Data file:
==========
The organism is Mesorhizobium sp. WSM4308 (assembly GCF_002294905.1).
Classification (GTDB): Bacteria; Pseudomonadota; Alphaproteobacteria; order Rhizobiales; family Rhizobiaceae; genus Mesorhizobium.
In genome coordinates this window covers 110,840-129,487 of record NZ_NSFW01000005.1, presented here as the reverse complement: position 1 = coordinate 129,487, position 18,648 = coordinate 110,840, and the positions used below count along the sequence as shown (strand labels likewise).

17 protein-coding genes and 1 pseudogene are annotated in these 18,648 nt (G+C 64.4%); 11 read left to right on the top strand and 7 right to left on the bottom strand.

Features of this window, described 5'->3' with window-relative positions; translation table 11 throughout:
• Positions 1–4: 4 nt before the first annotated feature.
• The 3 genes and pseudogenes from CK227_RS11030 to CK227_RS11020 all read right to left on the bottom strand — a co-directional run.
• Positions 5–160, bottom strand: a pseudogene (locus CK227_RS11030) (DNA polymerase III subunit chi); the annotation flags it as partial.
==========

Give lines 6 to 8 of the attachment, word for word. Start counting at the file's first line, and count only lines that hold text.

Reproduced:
• Positions 1–4: 4 nt before the first annotated feature.
• The 3 genes and pseudogenes from CK227_RS11030 to CK227_RS11020 all read right to left on the bottom strand — a co-directional run.
• Positions 5–160, bottom strand: a pseudogene (locus CK227_RS11030) (DNA polymerase III subunit chi); the annotation flags it as partial.